Published in Cloud

Microsoft and Oracle link up their clouds

by on06 June 2019

Double the rain

Software King of the World Microsoft has decided to link its cloud with one belonging to the licence fee collector Oracle.

Microsoft and Oracle announced a glorious alliance that will see the two companies directly connect their clouds over a direct network connection so that their users can then move workloads and “data seamlessly between the two”. After all, it is a pain when your data has seams.

This is rather odd as both companies are rivals and while Microsoft has been doing rather well in this space, Oracle has been a wanna be.

For Oracle, this alliance means that its users can run services like the Oracle E-Business Suite and Oracle JD Edwards on Azure while still using an Oracle database in the Oracle cloud, for example. In other words, Microsoft still gets to run the workloads and Oracle gets to do what it does best, though Azure users will also continue be able to run their Oracle databases in the Azure cloud, too.

Oracle Cloud Infrastructure executive vice president Don Johnson said that Oracle Cloud offers a complete suite of integrated applications for sales, service, marketing, human resources, finance, supply chain and manufacturing, plus highly automated and secure Generation 2 infrastructure featuring the Oracle Autonomous Database.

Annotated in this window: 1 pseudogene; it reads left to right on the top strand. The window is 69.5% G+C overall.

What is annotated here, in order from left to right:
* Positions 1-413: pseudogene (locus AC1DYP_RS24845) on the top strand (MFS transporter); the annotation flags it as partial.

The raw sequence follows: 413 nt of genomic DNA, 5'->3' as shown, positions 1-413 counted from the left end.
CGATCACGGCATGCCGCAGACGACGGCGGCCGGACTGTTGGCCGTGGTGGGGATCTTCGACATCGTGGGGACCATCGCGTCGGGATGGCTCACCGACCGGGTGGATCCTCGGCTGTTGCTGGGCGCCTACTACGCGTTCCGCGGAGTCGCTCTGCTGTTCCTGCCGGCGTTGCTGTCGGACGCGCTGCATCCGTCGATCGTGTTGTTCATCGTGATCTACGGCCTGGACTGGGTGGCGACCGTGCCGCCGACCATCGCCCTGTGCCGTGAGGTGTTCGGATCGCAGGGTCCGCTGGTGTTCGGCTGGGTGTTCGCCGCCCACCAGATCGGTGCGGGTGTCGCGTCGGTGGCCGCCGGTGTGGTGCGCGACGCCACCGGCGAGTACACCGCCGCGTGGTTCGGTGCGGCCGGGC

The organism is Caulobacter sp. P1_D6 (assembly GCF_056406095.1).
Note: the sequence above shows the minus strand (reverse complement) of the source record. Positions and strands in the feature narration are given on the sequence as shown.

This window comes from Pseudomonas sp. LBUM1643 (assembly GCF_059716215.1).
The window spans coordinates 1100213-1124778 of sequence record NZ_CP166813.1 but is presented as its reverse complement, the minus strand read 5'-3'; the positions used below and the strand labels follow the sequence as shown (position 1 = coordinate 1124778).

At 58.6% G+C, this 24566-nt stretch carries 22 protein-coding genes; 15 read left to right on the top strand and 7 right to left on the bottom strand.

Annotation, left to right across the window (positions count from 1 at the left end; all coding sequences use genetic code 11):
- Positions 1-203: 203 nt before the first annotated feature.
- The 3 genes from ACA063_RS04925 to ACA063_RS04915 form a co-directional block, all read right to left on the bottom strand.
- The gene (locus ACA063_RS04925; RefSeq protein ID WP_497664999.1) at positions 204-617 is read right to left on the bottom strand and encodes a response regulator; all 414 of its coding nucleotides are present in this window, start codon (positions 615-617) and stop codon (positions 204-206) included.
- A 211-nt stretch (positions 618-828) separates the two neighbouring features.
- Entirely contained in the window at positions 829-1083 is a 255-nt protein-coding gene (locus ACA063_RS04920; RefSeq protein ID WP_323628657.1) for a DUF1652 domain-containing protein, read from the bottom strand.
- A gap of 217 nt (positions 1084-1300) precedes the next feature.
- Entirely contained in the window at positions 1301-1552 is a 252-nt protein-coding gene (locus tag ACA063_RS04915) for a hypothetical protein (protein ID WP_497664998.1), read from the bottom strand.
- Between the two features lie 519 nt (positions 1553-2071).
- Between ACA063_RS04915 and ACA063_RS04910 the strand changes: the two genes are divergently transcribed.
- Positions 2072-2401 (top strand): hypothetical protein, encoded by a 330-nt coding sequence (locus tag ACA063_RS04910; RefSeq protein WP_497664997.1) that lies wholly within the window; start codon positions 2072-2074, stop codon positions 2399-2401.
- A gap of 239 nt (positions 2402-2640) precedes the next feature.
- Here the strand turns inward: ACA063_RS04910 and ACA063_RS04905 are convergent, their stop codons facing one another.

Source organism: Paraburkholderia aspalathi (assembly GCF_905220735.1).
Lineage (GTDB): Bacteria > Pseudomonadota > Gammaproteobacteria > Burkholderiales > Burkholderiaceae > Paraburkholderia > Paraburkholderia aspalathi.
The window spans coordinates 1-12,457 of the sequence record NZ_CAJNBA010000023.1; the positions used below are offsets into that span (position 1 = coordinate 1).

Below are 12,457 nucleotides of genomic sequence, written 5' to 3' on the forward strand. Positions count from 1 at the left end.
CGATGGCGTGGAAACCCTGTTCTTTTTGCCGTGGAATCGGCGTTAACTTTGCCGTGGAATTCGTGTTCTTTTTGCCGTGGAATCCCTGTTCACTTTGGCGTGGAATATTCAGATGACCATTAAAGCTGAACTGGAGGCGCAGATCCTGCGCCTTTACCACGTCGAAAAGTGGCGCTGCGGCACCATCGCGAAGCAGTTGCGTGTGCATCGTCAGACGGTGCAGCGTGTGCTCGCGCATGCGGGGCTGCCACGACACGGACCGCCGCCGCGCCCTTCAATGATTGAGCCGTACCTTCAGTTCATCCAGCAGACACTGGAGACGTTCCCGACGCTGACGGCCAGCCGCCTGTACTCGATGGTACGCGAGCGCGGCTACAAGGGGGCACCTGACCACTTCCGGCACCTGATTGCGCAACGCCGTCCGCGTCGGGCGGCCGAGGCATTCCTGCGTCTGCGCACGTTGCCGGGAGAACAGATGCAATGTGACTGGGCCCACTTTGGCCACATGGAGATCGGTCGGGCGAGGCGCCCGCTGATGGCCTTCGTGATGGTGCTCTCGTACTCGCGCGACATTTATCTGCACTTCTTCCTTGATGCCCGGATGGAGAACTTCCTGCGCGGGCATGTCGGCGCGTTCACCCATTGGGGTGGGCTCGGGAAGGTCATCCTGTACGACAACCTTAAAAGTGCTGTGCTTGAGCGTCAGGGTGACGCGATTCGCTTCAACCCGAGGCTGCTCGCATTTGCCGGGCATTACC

“Oracle and Microsoft have served enterprise customer needs for decades. With this alliance, our joint customers can migrate their entire set of existing applications to the cloud without having to re-architect anything, preserving the large investments they have already made.”

For now, the direct interconnect between the two clouds is limited to Azure US East and Oracle’s Ashburn data centre. The two companies plan to expand this alliance to other regions in the future, though they remain mum on the details. It’ll support applications like JD Edwards EnterpriseOne, E-Business Suite, PeopleSoft, Oracle Retail and Hyperion on Azure, in combination with Oracle databases like RAC, Exadata and the Oracle Autonomous Database running in the Oracle Cloud.

Scott Guthrie, executive vice president of Microsoft’s Cloud and AI division said that as the cloud of choice for the enterprise, with over 95 per cent of the Fortune 500 using Azure, it had always been first and foremost focused on helping its customers thrive on their "digital transformation journeys".

“With Oracle’s enterprise expertise, this alliance is a natural choice for us as we help our joint customers accelerate the migration of enterprise applications and databases to the public cloud.”

Vole has been carrying out some rather strange alliances lately, including its open data alliance with SAP and Adobe and a gaming partnership with Sony.


Last modified on 06 June 2019
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